Read the full story from the Associated Press.
When word surfaced that soils and liquids laced with chemicals from the East Palestine, Ohio, train derailment were being sent to southeastern Michigan for storage, local residents and politicians were livid.
“People were seeing pictures of what happened in Ohio — the smoke plumes, wildlife dying,” said Jordyn Sellek, director of a local government coalition. “They were hearing about people having health issues, and that’s scary. And now it’s coming into your community.”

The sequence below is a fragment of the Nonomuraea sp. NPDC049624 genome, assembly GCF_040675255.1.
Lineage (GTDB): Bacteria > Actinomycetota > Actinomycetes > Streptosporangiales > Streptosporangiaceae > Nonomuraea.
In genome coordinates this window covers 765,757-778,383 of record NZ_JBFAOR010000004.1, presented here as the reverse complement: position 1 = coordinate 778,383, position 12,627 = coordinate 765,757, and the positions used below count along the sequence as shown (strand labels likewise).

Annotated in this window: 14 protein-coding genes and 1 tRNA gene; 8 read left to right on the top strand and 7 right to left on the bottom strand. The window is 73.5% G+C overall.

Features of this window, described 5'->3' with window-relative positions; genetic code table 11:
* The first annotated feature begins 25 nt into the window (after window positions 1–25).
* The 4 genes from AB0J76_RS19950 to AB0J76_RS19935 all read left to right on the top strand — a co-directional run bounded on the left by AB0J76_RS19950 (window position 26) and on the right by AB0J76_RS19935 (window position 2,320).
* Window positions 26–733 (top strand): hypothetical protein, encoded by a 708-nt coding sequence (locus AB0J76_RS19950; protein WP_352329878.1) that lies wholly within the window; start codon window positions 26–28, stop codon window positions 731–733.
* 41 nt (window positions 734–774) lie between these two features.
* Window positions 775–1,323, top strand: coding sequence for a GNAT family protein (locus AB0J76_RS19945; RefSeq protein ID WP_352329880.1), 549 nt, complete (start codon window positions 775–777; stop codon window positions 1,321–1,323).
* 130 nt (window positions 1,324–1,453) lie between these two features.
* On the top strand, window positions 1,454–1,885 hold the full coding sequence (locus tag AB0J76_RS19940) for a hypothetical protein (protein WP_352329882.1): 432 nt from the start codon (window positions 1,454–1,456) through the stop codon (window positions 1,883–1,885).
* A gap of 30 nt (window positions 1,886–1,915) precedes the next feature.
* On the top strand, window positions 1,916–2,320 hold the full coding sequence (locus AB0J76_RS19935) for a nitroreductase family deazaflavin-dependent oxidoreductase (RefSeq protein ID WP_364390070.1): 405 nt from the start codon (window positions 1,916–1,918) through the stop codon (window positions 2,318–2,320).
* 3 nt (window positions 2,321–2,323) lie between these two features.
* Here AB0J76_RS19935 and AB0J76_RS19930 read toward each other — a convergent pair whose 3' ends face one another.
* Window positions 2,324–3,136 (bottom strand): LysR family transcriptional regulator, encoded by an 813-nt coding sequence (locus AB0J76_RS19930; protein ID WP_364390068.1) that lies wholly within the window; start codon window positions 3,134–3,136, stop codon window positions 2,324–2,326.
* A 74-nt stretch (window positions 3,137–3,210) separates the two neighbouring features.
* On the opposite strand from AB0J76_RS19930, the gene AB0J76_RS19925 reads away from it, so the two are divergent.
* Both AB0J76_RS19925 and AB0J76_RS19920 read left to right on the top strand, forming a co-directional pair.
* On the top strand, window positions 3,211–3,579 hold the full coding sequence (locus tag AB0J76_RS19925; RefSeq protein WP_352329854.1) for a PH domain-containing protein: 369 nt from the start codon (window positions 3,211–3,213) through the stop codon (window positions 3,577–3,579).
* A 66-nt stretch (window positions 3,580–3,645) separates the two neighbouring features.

So loud was the outcry that the U.S. Environmental Protection Agency halted shipments from the crash site in the town of 5,000 to a hazardous waste landfill and underground deep-injection wells in suburban Detroit.